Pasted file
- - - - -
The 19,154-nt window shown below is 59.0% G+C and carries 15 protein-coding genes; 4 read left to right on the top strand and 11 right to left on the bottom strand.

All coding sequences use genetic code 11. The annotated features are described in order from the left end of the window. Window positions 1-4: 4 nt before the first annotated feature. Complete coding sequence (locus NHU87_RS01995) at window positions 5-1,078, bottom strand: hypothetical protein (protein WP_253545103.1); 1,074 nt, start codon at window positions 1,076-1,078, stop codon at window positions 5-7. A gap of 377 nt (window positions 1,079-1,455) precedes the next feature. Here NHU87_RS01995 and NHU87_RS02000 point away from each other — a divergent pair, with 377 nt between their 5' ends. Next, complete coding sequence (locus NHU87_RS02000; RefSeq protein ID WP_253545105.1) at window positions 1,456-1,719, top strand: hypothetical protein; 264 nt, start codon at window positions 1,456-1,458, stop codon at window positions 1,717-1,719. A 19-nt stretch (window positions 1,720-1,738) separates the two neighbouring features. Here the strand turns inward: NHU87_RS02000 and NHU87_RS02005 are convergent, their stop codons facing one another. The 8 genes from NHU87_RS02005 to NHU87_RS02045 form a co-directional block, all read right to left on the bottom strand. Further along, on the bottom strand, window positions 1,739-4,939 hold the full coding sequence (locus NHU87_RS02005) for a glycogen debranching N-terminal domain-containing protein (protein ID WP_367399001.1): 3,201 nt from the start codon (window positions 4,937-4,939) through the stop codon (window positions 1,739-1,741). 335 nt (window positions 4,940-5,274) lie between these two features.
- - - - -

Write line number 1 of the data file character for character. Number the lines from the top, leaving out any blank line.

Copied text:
The 19,154-nt window shown below is 59.0% G+C and carries 15 protein-coding genes; 4 read left to right on the top strand and 11 right to left on the bottom strand.